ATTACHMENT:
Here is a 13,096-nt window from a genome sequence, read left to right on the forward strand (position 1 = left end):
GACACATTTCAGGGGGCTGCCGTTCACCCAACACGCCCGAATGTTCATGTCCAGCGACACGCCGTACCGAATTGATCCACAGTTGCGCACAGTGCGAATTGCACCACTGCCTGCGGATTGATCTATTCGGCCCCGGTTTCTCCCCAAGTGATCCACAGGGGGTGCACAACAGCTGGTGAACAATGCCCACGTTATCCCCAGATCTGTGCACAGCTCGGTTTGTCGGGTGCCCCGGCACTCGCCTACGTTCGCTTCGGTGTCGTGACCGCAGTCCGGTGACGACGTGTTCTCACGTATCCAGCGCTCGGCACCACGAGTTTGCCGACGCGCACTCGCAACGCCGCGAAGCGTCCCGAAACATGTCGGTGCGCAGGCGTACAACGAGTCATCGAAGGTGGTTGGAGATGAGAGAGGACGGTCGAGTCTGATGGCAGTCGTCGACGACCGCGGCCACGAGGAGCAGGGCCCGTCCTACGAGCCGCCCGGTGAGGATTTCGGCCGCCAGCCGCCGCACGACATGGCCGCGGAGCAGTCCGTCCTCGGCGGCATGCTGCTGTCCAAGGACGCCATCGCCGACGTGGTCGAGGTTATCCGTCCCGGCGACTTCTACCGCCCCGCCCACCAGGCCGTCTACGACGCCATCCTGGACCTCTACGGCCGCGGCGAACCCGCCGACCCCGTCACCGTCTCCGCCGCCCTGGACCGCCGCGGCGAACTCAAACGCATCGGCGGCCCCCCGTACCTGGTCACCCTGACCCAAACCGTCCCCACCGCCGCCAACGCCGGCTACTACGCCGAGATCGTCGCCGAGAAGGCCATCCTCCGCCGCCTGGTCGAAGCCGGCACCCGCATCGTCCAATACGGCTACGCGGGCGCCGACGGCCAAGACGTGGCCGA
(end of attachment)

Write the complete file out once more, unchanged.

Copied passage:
Here is a 13,096-nt window from a genome sequence, read left to right on the forward strand (position 1 = left end):
GACACATTTCAGGGGGCTGCCGTTCACCCAACACGCCCGAATGTTCATGTCCAGCGACACGCCGTACCGAATTGATCCACAGTTGCGCACAGTGCGAATTGCACCACTGCCTGCGGATTGATCTATTCGGCCCCGGTTTCTCCCCAAGTGATCCACAGGGGGTGCACAACAGCTGGTGAACAATGCCCACGTTATCCCCAGATCTGTGCACAGCTCGGTTTGTCGGGTGCCCCGGCACTCGCCTACGTTCGCTTCGGTGTCGTGACCGCAGTCCGGTGACGACGTGTTCTCACGTATCCAGCGCTCGGCACCACGAGTTTGCCGACGCGCACTCGCAACGCCGCGAAGCGTCCCGAAACATGTCGGTGCGCAGGCGTACAACGAGTCATCGAAGGTGGTTGGAGATGAGAGAGGACGGTCGAGTCTGATGGCAGTCGTCGACGACCGCGGCCACGAGGAGCAGGGCCCGTCCTACGAGCCGCCCGGTGAGGATTTCGGCCGCCAGCCGCCGCACGACATGGCCGCGGAGCAGTCCGTCCTCGGCGGCATGCTGCTGTCCAAGGACGCCATCGCCGACGTGGTCGAGGTTATCCGTCCCGGCGACTTCTACCGCCCCGCCCACCAGGCCGTCTACGACGCCATCCTGGACCTCTACGGCCGCGGCGAACCCGCCGACCCCGTCACCGTCTCCGCCGCCCTGGACCGCCGCGGCGAACTCAAACGCATCGGCGGCCCCCCGTACCTGGTCACCCTGACCCAAACCGTCCCCACCGCCGCCAACGCCGGCTACTACGCCGAGATCGTCGCCGAGAAGGCCATCCTCCGCCGCCTGGTCGAAGCCGGCACCCGCATCGTCCAATACGGCTACGCGGGCGCCGACGGCCAAGACGTGGCCGA